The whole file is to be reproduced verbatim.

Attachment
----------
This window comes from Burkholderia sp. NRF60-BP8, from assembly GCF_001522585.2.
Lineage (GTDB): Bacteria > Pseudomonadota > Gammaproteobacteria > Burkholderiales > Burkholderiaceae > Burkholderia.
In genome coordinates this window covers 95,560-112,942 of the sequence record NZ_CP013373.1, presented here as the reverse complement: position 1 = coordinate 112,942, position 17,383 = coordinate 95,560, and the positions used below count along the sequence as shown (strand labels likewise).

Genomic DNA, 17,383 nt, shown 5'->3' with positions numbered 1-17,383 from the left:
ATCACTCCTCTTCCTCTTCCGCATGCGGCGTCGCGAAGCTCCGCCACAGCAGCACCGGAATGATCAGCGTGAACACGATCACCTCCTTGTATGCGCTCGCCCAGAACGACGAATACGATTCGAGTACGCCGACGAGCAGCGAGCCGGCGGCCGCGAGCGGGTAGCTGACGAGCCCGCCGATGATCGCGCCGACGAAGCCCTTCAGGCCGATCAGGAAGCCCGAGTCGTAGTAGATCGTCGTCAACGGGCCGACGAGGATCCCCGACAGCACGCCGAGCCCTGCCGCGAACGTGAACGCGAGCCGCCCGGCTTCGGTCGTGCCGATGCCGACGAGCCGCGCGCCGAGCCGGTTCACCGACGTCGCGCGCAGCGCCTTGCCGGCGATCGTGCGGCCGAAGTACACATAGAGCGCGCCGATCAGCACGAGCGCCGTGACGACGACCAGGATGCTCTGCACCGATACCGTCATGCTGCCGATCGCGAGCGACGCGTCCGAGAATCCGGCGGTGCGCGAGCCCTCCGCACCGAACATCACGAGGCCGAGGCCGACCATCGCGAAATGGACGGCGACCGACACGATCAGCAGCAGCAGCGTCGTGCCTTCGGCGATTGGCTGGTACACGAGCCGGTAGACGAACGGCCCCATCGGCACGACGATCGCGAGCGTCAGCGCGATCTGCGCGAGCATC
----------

This window comes from Burkholderia sp. NRF60-BP8, from assembly GCF_001522585.2.
Lineage (GTDB): Bacteria > Pseudomonadota > Gammaproteobacteria > Burkholderiales > Burkholderiaceae > Burkholderia.
In genome coordinates this window covers 95,560-112,942 of the sequence record NZ_CP013373.1, presented here as the reverse complement: position 1 = coordinate 112,942, position 17,383 = coordinate 95,560, and the positions used below count along the sequence as shown (strand labels likewise).

Genomic DNA, 17,383 nt, shown 5'->3' with positions numbered 1-17,383 from the left:
ATCACTCCTCTTCCTCTTCCGCATGCGGCGTCGCGAAGCTCCGCCACAGCAGCACCGGAATGATCAGCGTGAACACGATCACCTCCTTGTATGCGCTCGCCCAGAACGACGAATACGATTCGAGTACGCCGACGAGCAGCGAGCCGGCGGCCGCGAGCGGGTAGCTGACGAGCCCGCCGATGATCGCGCCGACGAAGCCCTTCAGGCCGATCAGGAAGCCCGAGTCGTAGTAGATCGTCGTCAACGGGCCGACGAGGATCCCCGACAGCACGCCGAGCCCTGCCGCGAACGTGAACGCGAGCCGCCCGGCTTCGGTCGTGCCGATGCCGACGAGCCGCGCGCCGAGCCGGTTCACCGACGTCGCGCGCAGCGCCTTGCCGGCGATCGTGCGGCCGAAGTACACATAGAGCGCGCCGATCAGCACGAGCGCCGTGACGACGACCAGGATGCTCTGCACCGATACCGTCATGCTGCCGATCGCGAGCGACGCGTCCGAGAATCCGGCGGTGCGCGAGCCCTCCGCACCGAACATCACGAGGCCGAGGCCGACCATCGCGAAATGGACGGCGACCGACACGATCAGCAGCAGCAGCGTCGTGCCTTCGGCGATTGGCTGGTACACGAGCCGGTAGACGAACGGCCCCATCGGCACGACGATCGCGAGCGTCAGCGCGATCTGCGCGAGCATC